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Is there a way out of the crisis?

By Messenger Staff
Friday, May 1
The chronic confrontation between the administration and the non-Parliamentary opposition is the reflection of a deep political crisis in the country. Or maybe the crisis is one of trust rather than politics.

Political analysts are offering a multitude of opinions, suggesting different ways of resolving the crisis. There are several different scenarios of possible developments. Which of these is the best and is there a way of making things happen that way? It is difficult to answer this question. Broadly speaking there are three major options: a new revolution led by the opposition, the suppression of the protest rallies by the administration and dialogue, which is much speculated about but which has not taken place so far.

Revolution is being openly or discreetly speculated about because the protests have become continual. A revolution would unconditionally remove the Government and the whole administration, impose the rule of the victorious side and try to create a new order and legal arrangement. The supporters of this say that if Saakashvili could do it in 2003, why can’t they today? The number of protestors in the streets in these last weeks has been as greater or greater than then. The opposition can also mobilize at least the same number of people from the regions, and many of the same people who took part in the Rose Revolution alongside Saakashvili are now in the opposition. Some of them could be labeled ‘professional revolutionaries’, and as such they have the requisite experience to undertake that sort of action.

As no revolution, anywhere, at any time whatsoever, has brought prosperity to the people (we consider the American Revolution to have been a fight of the first settlers against British invaders) this idea should be seen as characteristic of a post-revolutionary situation, but should be abandoned if either side really cares for the country. There are some other arguments against revolution, which mostly revolve around the fact that the opposition does not have a charismatic leader such as Saakashvili was in 2003. It is unlikely that such a leader will appear in the near future. A leader with obsession, willingness to take risks, determination and commitment is not visible in the opposition spectrum. Furthermore although Saakashvili’s rating has diminished dramatically, he is not in the situation former President Shevardnadze was in before the Rose Revolution. He has few supporters but there are still some, whose support for him is based less on his ideology than their material welfare. Law enforcement bodies now pay good salaries, many social benefits and so on. Before the Rose Revolution people were fed up with the figure of Shevardnadze as such, as he had been the leader of Georgia as Communist Party boss and then head of the independent state for 31 years. People did not want him. And as soon as people saw a charismatic leader, they followed him.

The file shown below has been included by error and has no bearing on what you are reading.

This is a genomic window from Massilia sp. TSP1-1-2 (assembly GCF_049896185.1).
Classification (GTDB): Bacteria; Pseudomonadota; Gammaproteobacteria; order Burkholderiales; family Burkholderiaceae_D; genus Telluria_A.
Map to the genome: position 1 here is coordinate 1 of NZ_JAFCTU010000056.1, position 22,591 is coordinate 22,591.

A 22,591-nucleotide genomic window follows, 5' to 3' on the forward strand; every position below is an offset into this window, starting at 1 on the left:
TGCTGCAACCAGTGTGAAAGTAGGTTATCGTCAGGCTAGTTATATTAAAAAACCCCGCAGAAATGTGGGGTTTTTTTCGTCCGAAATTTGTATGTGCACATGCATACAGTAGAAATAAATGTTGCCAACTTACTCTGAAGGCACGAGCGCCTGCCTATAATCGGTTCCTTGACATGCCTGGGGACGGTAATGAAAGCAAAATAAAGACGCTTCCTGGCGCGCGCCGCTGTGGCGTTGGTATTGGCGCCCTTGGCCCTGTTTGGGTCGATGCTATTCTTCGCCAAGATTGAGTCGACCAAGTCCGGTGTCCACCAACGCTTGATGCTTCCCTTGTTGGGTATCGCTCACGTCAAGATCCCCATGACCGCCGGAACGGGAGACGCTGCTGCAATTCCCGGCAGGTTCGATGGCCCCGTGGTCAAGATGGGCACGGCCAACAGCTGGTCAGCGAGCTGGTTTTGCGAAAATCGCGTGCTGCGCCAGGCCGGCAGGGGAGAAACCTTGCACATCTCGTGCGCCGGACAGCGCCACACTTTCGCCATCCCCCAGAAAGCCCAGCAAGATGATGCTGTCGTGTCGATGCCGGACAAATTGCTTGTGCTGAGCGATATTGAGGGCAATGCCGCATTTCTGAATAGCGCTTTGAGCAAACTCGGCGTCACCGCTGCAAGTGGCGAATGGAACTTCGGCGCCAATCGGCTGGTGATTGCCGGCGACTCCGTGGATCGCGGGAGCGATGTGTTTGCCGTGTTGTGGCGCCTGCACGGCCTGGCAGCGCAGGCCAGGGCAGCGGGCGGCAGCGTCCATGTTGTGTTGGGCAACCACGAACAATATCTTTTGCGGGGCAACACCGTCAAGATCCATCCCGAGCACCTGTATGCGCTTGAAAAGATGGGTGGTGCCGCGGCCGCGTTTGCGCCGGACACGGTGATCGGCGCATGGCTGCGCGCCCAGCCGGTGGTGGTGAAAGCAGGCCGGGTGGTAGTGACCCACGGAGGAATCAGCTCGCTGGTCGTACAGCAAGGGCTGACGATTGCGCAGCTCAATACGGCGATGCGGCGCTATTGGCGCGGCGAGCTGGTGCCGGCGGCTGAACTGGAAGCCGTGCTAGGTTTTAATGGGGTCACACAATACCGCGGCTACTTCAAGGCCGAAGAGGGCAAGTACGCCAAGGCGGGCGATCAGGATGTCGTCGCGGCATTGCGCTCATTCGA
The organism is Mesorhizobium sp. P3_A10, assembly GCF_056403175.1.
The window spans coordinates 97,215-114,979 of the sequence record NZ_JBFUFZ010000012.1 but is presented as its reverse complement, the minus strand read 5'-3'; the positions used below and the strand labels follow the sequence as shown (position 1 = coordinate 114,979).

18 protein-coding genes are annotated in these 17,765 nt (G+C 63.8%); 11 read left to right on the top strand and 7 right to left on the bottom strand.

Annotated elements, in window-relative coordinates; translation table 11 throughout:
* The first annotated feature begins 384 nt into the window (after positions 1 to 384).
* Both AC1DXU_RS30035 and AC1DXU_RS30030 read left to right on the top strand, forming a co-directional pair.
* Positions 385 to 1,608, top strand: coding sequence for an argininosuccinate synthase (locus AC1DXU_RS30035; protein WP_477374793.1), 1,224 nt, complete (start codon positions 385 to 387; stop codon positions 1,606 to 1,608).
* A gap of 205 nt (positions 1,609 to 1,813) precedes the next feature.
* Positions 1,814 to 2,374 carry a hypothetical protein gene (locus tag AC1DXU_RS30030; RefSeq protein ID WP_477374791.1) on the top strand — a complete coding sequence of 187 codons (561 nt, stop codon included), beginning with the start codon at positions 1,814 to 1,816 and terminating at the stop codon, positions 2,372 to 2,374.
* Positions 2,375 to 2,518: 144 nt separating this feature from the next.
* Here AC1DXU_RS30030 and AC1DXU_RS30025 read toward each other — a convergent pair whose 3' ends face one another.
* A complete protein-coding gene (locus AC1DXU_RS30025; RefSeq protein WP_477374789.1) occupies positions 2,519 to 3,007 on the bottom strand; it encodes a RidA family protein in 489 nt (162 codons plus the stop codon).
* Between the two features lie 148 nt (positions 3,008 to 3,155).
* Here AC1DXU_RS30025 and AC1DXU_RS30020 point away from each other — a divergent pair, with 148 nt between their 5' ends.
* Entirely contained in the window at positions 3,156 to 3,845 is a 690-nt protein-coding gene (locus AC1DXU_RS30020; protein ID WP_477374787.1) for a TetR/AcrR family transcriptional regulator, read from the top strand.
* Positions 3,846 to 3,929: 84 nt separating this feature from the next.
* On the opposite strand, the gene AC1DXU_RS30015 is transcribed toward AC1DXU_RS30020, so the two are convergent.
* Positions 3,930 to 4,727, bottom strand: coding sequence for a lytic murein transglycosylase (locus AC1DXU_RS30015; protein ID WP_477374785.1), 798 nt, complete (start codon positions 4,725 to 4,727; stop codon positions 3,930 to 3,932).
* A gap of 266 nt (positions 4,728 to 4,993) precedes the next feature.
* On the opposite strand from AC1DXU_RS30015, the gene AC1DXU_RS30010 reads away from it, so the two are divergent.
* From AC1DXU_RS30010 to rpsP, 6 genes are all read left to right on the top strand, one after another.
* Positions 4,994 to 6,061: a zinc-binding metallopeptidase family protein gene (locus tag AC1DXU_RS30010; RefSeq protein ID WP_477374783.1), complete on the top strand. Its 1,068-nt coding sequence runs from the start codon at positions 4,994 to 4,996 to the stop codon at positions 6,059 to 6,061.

Today people cannot see the leader of the flock. Moreover, they cannot identify any alternative to Saakashvili in the opposition ranks. People do not want to receive yet another “Kinder Surprise” through a “classical revolution”, when there are no guarantees who will come in, who will receive which post, or whether the new leaders will stop inventing new laws for their benefit. To cut it short, revolution will always lead to many unexpected results. It should also be taken into consideration that “the white fox” Shevardnadze managed to resign quietly, bloodlessly, showing goodwill by preserving peace in the country. The general mood in the country today is that Saakashvili will not go, and even if he does, not quietly.

The demonstrations might still be broken up by force, as they are not dispersing voluntarily. At a certain point the administration will get fed up. It will try to apply certain paragraphs of the Constitution and Criminal Code to the protest activities and after warning the demonstrators might try to disperse them. It still has enough resources to do that. However, this action carries with it a great risk. Breaking up the demonstrations will not bring stability to the country for a long time. It will create discontent, maybe on a larger scale, and of course will be seen very negatively by the international community as well. It could end up being a time bomb planted by the administration in its own house.

Both these developments would be more radical than those generally seen in the Western countries Georgia wants to join. The reason such possibilities exist is that since Georgia regained its independence it has not been able to create stable, democratic institutions: a free and independent court system, a strong Parliament, a free and influential media, a human rights protection system and so on. Unfortunately, the Rose Revolution has frustrated the hopes of many inside and outside Georgia who thought it would bring these things. However, an authoritarian regime is also unlikely to flourish in this country either.

So what is left? Only mutual concession and starting a dialogue. However this dialogue should be based on mutual trust that any decisions which might be reached will be followed by action and not cheating. Again and again, we keep repeating: radical and serious amendments should be introduced into the Election Code immediately, both confronting sides should abide by them and appropriate, trustworthy, international or domestic institutions should monitor this process. The decisions of the talks or negotiations should be implemented unconditionally. To cut it short, a really free and democratic Parliamentary election should be conducted finally. However, as yet we are still very far from seeing such a thing, or either side agreeing to meet to achieve it.